It's been so long since I was buzzing with these kind of thoughts, I've missed it a lot. The sun has been out for TWO DAYS in a row here (discounting showers and short hail storms). I can see blue skies out of the window and last night there was so little wind we were able to light the fire without smoke rushing back down the chimney. I hear Cornwall is in for another battering from tomorrow. So I'll close here and make the most of it.

Sunday, 9 February 2014

What does it all mean?

Things are quiet here, but not really for the normal reasons of procrastination. That said, it's kind of funny I'm writing this to avoid some chores.



I moved into a new studio space just before Christmas. I also did a run of craft fairs which went really well. I sold artwork, prints...and crochet and woodburning work. Hmm.



I haven't unpacked the new studio - I think I'm ready to now, but the reasons behind the delay only seem to be becoming clear at the moment. I've been wondering - what's the deal with this crochet? Is it just a means of avoiding what I 'should' be doing? How will it ever link to my art practice - could it? Do I want it to?



The truth is, and it took a while to admit, that I'm currently getting a level of satisfaction out of making than is greater than when I am drawing. Hard to admit, when we have moved hundreds of miles, spent thousands of pounds and left family and friends for me to pursue a course in DRAWING only to find I am CROCHETING obsessively a year and a half on.



Making things directly from patterns is all well and good, but what then? It's lovely but it feels a bit flat, like there should be something more.



Two things have happened this weekend:



1) I've started thinking about sculptural crochet and textiles, working with different and natural materials. Rushes, grasses and basket making. Gardenboy is especially excited that we might go on a basket making workshop together. I found myself stroking plants in the garden, testing out the strength of the fibres. Gardenboy showed me a link that shows you how to make your own yarn from nettles. OOOOOOH. I'm not sure what's happening here but I'm enjoying the ideas.



2) Freeform crochet and scrumbling - which I knew about but hadn't engaged with it properly - perhaps I needed some time:



'Freeform crochet is like painting – the hook is a brush and the yarn a paint.
The result can be abstract or realistic.
Freeform is original design, not a reproduction of another person's pattern,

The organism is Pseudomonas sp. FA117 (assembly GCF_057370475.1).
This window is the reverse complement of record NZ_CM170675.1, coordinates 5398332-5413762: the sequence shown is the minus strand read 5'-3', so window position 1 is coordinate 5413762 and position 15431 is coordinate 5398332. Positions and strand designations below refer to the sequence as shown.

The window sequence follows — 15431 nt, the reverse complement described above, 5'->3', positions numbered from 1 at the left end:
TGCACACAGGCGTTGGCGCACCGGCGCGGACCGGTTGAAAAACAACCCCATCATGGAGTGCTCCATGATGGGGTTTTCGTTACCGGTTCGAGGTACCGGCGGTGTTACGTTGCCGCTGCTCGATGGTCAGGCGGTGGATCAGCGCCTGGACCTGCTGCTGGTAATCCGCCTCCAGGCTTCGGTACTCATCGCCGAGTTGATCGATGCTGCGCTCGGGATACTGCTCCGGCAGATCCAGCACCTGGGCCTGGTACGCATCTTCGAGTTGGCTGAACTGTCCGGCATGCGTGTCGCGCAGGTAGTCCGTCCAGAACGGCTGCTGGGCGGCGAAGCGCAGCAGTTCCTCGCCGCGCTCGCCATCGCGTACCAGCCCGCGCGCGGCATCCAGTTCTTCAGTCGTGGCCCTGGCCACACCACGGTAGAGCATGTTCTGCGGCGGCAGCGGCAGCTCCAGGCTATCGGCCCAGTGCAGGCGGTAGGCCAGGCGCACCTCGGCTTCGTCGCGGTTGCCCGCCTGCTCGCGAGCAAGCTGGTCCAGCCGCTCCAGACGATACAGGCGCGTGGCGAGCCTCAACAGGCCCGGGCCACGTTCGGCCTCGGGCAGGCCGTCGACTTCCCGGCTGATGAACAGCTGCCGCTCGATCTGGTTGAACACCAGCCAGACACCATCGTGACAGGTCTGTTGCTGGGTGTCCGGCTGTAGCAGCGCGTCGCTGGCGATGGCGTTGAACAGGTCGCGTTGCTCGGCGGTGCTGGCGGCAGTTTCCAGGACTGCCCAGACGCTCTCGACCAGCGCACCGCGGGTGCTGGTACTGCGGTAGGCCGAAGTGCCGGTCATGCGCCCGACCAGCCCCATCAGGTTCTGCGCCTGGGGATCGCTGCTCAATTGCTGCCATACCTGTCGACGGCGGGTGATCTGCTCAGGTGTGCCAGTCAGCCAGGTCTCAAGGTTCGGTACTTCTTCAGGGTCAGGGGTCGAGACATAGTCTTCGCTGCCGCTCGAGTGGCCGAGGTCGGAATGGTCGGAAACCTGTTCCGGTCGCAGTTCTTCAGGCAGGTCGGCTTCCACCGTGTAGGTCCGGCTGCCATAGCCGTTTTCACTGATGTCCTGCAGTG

– it goes beyond the realm of patterns and restrictions that usually apply toward our art.
The outcome is a piece of art like no other, not only functional, but beautiful as well.
Freeform includes 2-D and 3-D art, clothing and useful items.'



Which reminds me of this - one of the sketches I've done which still somehow hits the creative nail on the head for me: http://order-is-optional.blogspot.co.uk/2010/04/happy-green-land.html 

So I'm going to stop worrying about all this and just see where it goes. And now, for some hoovering.







Monday, 11 November 2013

Back in the saddle

If you're on my FB page (Beth Hutchison Art & Illustration) this won't be anything new but this here blog is being a bit neglected lately.

I'm signed up to 4 or 5 art/craft stalls from the end of November. Mostly for a kick up the rear. Selling cards and prints, yes, and also some crochet and woodburning. I have been distracted by these financially unviable hobbies recently but transferring my burning kit to the studio has had the desired effect - this weekend something woke up in my head and I've started thinking about bigger projects again, what I loosely deem as 'real' work.

So plan to pick up my bird song project again. Also started drawing these worms below which could make nice monoprints. They are segmented worms that can be found in our UK seashores. Also quite taken with anemones and similar weird and wonderfuls. I have borrowed the Collins Guide to Coastal Wildlife from the library.

A couple of other projects are starting to form themselves in my thoughts but for now some pictures as I'm getting off to the studio today.

Happy Monday....


Saturday, 5 October 2013

Update - ish....

So after about 20 weeks of what has been the busiest summer I've ever known, life has (just about) settled back to normal.

Now to pick up where I left off and find myself a way back into my practice. The time away sometimes feels disorienting and frustrating, and sometimes feels like an opportunity to reflect and refocus. I am trying to keep it to the latter.

It'll take me a little time, I think, to find my rhythm and momentum again. So I will post when things are ready. At the moment it's all a bit scattered but there is that feeling of pressure that I need to get straight back online and prove I'm still here. But it's probably best left, for now, to this. Hello again. See you shortly. If you're reading this thanks for hanging around ;)